Radiating away from the Bay of Naples, the Centro Storico spans more than 2,500 years of history. Even today you can see some ruins of the Greek city that once occupied this spot. More plentiful are monuments from the Roman-era, including the roads that run straight as an arrow through the historic center and the treasures from Pompeii and Herculaneum that are kept in Naples’ spectacular archaeological museum.
The smallest island in the Campanian Archipelago, a trip to Procida can make a big impression.
Compared to its better known island neighbors, a small number of visitors venture to Procida, making it a great destination for travelers who don’t enjoy crowds. While Chiaiolella Beach is the island’s most popular stretch of sand, the beach at Pozzo Vecchio is known for its role in the film Il Postino.
Lined with a pastel rainbow of buildings, just wandering the narrow streets can provide hours of enjoyment. It’s questionable who has the better view, the houses and churches along the coast, or the many boats anchored offshore.
It’s Christmas all year round at San Gregorio Armeno. The fun, colorful and sometimes crowded alley offers a place to wander and see Naples famed nativity settings and figures called Presepe or Presepio.
First displayed in monasteries in the 16th and 17th century, nativity scenes made their way into aristocratic homes, eventually becoming a tradition for all. Many people put up their nativity scene December 8, the Feast Day of the Immaculate Conception, but wait until Christmas Eve to add baby Jesus. Displays often go beyond a manager scene, and can represent the life of an entire community or village.
The Duomo is the main church of Naples. A wonderful Gothic cathedral built in the 13th century, it stands on the site of an earlier church dating from around 570 AD. It is dedicated to Naples' patron saint, San Gennaro, whose blood is brought out in a vial three times a year - on the first Saturday in May, September 19 and December 16. If it liquefies, all is well. If it doesn't...fears are held for the safety of Naples. Luckily, it nearly always liquefies.
The cathedral contains some excellent artworks including frescoes in the Chapel of the Treasure of San Gennaro and some 4th-century mosaics. To one side of the Duomo is the 4th century Basilica Santa Restituta, the oldest chapel in Naples, containing columns believed to be from the Temple of Apollo. Under here is an interesting archaeological site tracing the Greek, Roman and early Christian city.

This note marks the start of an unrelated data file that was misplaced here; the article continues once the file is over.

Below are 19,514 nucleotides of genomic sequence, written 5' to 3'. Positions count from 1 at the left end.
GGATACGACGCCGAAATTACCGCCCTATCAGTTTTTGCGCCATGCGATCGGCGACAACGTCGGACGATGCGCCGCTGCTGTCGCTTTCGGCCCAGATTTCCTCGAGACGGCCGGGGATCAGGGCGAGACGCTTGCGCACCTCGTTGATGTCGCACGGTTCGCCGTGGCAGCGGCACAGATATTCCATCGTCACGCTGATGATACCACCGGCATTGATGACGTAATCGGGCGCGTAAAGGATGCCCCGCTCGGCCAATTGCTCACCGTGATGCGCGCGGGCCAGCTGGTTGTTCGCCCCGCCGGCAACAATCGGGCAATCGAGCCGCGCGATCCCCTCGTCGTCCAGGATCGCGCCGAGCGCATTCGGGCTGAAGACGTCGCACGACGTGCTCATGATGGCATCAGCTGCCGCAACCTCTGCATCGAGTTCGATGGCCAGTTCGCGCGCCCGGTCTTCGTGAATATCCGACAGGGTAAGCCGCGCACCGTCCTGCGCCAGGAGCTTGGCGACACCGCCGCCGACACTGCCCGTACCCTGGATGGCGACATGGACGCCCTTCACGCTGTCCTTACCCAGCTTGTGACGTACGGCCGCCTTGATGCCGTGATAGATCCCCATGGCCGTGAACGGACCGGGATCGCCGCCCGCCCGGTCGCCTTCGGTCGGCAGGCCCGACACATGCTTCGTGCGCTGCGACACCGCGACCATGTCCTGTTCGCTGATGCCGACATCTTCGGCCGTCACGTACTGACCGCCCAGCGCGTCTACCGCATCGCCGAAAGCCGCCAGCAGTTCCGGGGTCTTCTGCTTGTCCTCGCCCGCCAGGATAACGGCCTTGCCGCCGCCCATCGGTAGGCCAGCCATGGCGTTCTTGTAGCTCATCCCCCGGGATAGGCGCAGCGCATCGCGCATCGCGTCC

If you go to one archeological museum in the world, make it this one in Naples. They have incredible finds from Pompeii and Herculaneum, lots of classical sculpture and a treasure trove in the Gabinetto Segreto (Secret Chamber)!
The museum has one of the best collections of Greek and Roman antiquities, mosaics, gems, glass and silver. They even have some Egyptian and Etruscan treasures in amongst it all. Opened in the late 18th century to house King Charles VII's private collection, it became the property of the state in 1860.
Originally built as a palace, the Gesú Nuovo Church was converted into a place of worship by the Jesuits. It stands in a square by the same name in Naples historic city center.
Built in 1470, the original palace façade was left intact when construction began to convert it into a church. The bugnato style exterior is characterized by pyramid-shaped stones on the façade, however, its outward appearance can lead to confusion, sometimes causing unknowing visitors to walk right by, not realizing what’s tucked inside. The Church’s Baroque interior is ornate with 11 Chapels and frescos throughout that represent bible scenes and the stories of Saints. The church’s construction was a lengthy process, started in 1584 but not completed until 1601.
Located on the vibrant street of Spaccanapoli, which cuts through the heart of Naples’ centro storico, the ethereal Cappella Sansevero had its origins in the tail end of the 16th century, when it was the mausoleum of the patrician Di Sangro dynasty. The name translates into English as the ‘alchemist’s chapel’ and it was extended by the eccentric Raimondo di Sangro, the seventh Prince of Sansevero, who lived between 1710 and 1771; he was an extraordinarily gifted man but as a Mason, he was considered by contemporary Neapolitans to have made a pact with the devil. Clad in ghostly white marble, with a multi-colored marble floor and ceiling frescoes of almost frenzied ornateness by Francesco Maria Russo, the chapel is stuffed with works by some of the greatest names on the 18th-century Naples art scene – among its treasures are Giuseppe Sanmartino’s amazingly realistic sculpture Cristo Velato (The Veiled Christ).